The summer heat has some pretty fruity odors wafting out of the New York City subway, but today, there are a few new gases in town.
Researchers and New York City law enforcement officials are collaborating on a massive air flow test in the city's subways to help police and health workers respond speedily in the case of an accidental chemical spill or gas-based terrorist attack.
Paul Kalb, division research head at Brookhaven National Labs, who is involved with the research, told NBC News that the study will examine the "worst-case scenario" if noxious material was to travel by tunnel, "if it's a gas or a radiological material from a dirty bomb," he said.
The information could be used to plot escape routes and safe zones. "If a truck carrying a toxic chemical overturned, the information will show emergency responders where the safe zones are," Kalb said.
The project, titled Subway-Surface Air Flow Exchange Study (or S-Safe for short), is a collaborative effort of the Los Alamos National Laboratory, Brookhaven National Laboratory and Argonne National Laboratory.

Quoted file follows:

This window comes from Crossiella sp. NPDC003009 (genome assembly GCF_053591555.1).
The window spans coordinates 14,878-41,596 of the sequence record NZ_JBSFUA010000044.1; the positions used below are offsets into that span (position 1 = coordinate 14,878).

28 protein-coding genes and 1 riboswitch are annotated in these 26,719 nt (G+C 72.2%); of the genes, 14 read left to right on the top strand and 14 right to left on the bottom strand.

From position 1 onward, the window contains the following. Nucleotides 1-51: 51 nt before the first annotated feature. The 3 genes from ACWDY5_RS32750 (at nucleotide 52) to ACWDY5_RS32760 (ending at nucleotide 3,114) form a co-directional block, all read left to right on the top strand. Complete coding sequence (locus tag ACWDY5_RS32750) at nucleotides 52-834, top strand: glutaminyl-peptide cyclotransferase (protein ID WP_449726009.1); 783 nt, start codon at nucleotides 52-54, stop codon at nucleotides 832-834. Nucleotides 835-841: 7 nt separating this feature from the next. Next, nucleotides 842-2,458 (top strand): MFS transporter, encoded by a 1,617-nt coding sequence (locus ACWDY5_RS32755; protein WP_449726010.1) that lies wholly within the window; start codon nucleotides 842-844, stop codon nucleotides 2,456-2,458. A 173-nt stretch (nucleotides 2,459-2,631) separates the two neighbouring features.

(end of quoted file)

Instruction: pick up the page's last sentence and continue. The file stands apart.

According to the S-Safe website, this summer's $3.4 million study was commissioned by the New York Police Department and funded by a grant from the Department of Homeland Security. While air flow tests have been conducted in Washington D.C. and Boston's underground subway systems, there has yet to be a study of this scale, the group leaders say.
On Tuesday, and on two other test dates this month, the group will release tiny amounts of seven different kinds of tracer gases, all harmless members of a family of chemicals called perfluorocarbons.
An army of student interns will help sample the air in hundreds of locations under and above ground in five boroughs of the city. The goal is to track where and how quickly the gases travel and what paths they follow.
With subways running their usual schedules (and delays), New York commuters may not notice anything amiss, except for discretely placed (although prominently marked) gray boxes located in some subway stations. According to NBC New York, the Columbus Circle subway station was included in Tuesday's tests.
Brookhaven researchers were involved in a similar but smaller study in 2006, when they released tracer gases over two days near Madison Square Garden, at office buildings and a few subway stations.
After months of analysis, the results won't be made public. Rather, the researchers will make their recommendations to the government. "We don't want to be giving recipes to would-be terrorists to attack the city," Brookhaven's Kalb said.